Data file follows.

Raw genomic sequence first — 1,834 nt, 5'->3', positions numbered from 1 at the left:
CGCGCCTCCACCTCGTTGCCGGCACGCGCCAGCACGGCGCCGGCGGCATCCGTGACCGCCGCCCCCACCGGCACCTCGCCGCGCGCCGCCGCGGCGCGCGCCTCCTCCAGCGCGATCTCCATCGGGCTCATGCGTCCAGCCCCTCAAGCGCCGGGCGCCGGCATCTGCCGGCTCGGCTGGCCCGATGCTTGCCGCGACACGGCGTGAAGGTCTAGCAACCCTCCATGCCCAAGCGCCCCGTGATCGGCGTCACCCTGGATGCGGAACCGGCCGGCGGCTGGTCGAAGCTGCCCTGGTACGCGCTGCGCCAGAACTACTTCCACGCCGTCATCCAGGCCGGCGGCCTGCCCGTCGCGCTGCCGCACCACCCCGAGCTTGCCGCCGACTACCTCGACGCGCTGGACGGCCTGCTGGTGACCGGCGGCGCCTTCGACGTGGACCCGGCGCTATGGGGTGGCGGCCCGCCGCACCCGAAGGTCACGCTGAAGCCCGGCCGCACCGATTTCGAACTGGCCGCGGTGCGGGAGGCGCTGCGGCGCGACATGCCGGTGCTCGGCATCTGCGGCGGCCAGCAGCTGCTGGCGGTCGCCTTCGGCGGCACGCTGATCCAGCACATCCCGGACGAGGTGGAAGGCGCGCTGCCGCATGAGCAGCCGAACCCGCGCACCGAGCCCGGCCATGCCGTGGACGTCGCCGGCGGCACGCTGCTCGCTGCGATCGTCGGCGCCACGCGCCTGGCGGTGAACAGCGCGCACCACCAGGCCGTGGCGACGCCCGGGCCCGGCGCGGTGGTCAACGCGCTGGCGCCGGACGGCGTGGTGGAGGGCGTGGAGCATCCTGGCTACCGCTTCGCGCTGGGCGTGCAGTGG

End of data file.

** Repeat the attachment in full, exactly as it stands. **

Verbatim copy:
Raw genomic sequence first — 1,834 nt, 5'->3', positions numbered from 1 at the left:
CGCGCCTCCACCTCGTTGCCGGCACGCGCCAGCACGGCGCCGGCGGCATCCGTGACCGCCGCCCCCACCGGCACCTCGCCGCGCGCCGCCGCGGCGCGCGCCTCCTCCAGCGCGATCTCCATCGGGCTCATGCGTCCAGCCCCTCAAGCGCCGGGCGCCGGCATCTGCCGGCTCGGCTGGCCCGATGCTTGCCGCGACACGGCGTGAAGGTCTAGCAACCCTCCATGCCCAAGCGCCCCGTGATCGGCGTCACCCTGGATGCGGAACCGGCCGGCGGCTGGTCGAAGCTGCCCTGGTACGCGCTGCGCCAGAACTACTTCCACGCCGTCATCCAGGCCGGCGGCCTGCCCGTCGCGCTGCCGCACCACCCCGAGCTTGCCGCCGACTACCTCGACGCGCTGGACGGCCTGCTGGTGACCGGCGGCGCCTTCGACGTGGACCCGGCGCTATGGGGTGGCGGCCCGCCGCACCCGAAGGTCACGCTGAAGCCCGGCCGCACCGATTTCGAACTGGCCGCGGTGCGGGAGGCGCTGCGGCGCGACATGCCGGTGCTCGGCATCTGCGGCGGCCAGCAGCTGCTGGCGGTCGCCTTCGGCGGCACGCTGATCCAGCACATCCCGGACGAGGTGGAAGGCGCGCTGCCGCATGAGCAGCCGAACCCGCGCACCGAGCCCGGCCATGCCGTGGACGTCGCCGGCGGCACGCTGCTCGCTGCGATCGTCGGCGCCACGCGCCTGGCGGTGAACAGCGCGCACCACCAGGCCGTGGCGACGCCCGGGCCCGGCGCGGTGGTCAACGCGCTGGCGCCGGACGGCGTGGTGGAGGGCGTGGAGCATCCTGGCTACCGCTTCGCGCTGGGCGTGCAGTGG